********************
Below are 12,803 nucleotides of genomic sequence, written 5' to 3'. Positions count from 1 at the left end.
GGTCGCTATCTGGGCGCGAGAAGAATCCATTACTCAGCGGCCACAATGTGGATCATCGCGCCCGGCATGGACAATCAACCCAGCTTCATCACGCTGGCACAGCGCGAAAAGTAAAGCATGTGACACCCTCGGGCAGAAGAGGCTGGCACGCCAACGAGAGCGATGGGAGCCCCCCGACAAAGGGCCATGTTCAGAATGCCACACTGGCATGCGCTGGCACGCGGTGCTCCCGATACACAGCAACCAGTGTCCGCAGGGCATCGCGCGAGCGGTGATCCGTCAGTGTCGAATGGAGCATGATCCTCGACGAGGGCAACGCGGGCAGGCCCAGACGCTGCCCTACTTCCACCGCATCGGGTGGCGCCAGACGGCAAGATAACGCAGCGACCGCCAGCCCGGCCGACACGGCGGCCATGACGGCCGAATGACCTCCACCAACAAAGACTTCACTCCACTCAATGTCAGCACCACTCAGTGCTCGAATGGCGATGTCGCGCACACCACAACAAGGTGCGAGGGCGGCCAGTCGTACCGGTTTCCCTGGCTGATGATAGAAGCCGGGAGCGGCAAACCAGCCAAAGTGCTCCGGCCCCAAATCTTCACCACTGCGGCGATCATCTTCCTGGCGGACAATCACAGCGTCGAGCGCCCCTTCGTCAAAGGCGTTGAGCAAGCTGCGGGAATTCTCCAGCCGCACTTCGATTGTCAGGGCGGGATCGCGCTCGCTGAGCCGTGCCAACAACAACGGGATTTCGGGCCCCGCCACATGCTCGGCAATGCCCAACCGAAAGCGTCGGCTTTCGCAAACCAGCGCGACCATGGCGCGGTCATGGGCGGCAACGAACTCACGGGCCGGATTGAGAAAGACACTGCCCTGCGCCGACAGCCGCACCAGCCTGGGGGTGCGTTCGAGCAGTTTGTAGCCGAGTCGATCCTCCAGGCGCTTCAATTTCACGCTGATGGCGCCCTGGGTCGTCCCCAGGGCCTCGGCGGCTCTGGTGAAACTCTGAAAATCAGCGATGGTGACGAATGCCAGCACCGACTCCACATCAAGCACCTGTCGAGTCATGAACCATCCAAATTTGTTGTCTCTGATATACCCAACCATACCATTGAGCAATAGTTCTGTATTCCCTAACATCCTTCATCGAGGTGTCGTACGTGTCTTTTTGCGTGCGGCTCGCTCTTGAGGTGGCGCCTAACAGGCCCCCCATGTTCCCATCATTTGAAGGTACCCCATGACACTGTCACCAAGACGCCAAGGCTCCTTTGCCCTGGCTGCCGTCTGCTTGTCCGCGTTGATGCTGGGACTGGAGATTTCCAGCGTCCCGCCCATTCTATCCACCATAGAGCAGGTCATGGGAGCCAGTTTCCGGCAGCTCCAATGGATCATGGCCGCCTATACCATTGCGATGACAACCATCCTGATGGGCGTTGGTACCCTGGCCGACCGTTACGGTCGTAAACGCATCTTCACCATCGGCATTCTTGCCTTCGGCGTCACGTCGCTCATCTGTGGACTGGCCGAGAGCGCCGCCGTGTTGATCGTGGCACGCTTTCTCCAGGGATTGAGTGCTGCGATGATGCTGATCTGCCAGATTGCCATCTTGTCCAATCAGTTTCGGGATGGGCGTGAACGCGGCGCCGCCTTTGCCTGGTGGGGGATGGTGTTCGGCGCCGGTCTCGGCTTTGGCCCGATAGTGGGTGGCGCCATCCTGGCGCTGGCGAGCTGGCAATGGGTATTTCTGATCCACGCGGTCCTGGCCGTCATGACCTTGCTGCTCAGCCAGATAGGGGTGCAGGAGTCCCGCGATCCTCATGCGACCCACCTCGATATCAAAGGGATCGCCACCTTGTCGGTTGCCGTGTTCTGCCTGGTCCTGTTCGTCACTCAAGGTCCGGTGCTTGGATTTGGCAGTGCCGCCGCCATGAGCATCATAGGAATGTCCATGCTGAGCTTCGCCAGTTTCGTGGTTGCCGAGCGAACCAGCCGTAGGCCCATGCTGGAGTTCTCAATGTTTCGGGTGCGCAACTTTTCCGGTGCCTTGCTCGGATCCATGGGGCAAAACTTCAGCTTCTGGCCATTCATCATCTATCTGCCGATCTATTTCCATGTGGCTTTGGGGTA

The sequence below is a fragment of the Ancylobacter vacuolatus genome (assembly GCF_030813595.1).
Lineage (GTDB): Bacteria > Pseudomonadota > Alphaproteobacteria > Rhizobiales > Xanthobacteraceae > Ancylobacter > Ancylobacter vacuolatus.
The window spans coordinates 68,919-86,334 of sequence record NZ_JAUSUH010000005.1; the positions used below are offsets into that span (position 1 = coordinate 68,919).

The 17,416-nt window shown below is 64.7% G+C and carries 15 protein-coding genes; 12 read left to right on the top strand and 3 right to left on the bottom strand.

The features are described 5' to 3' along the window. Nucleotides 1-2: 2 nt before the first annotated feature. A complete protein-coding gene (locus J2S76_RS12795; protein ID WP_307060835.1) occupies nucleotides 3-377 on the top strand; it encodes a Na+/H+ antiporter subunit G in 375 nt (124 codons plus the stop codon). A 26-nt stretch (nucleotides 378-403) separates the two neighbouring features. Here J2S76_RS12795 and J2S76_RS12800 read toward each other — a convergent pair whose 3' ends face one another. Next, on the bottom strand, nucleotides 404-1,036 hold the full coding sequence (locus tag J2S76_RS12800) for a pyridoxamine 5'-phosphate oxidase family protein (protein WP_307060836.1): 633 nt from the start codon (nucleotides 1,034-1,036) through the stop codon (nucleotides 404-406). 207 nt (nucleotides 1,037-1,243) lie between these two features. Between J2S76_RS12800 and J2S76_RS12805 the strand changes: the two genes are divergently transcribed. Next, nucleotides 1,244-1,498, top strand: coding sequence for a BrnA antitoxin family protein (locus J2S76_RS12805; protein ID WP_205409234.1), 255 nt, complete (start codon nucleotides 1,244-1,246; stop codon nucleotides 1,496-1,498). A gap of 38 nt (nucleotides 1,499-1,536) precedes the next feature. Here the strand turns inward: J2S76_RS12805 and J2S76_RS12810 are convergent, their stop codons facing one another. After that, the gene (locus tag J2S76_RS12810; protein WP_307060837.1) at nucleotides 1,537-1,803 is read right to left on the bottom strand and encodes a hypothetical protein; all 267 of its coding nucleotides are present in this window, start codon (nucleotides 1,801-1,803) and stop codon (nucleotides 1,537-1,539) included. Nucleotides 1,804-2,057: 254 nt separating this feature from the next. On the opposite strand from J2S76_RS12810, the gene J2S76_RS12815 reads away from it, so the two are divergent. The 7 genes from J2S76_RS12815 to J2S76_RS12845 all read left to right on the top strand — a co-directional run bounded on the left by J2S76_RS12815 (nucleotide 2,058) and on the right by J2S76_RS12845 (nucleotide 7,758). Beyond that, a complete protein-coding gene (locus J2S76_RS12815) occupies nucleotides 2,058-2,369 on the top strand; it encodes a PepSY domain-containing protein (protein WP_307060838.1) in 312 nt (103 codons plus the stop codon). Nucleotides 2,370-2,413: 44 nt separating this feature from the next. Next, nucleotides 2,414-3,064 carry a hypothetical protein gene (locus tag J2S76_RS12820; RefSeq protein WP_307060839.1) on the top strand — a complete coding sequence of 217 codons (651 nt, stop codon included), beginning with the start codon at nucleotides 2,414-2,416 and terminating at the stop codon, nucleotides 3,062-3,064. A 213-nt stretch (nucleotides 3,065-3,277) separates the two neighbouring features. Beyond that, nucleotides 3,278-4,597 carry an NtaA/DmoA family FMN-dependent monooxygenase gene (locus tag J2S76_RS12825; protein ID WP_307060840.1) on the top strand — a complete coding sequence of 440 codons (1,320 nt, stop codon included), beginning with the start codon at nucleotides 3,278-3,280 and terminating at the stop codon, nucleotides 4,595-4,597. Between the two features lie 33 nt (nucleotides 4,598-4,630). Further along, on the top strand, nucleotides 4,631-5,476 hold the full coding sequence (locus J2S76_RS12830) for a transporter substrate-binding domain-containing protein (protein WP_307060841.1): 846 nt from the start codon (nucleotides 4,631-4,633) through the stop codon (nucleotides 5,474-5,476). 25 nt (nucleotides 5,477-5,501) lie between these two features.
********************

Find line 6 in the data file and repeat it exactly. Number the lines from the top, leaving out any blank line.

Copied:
The 17,416-nt window shown below is 64.7% G+C and carries 15 protein-coding genes; 12 read left to right on the top strand and 3 right to left on the bottom strand.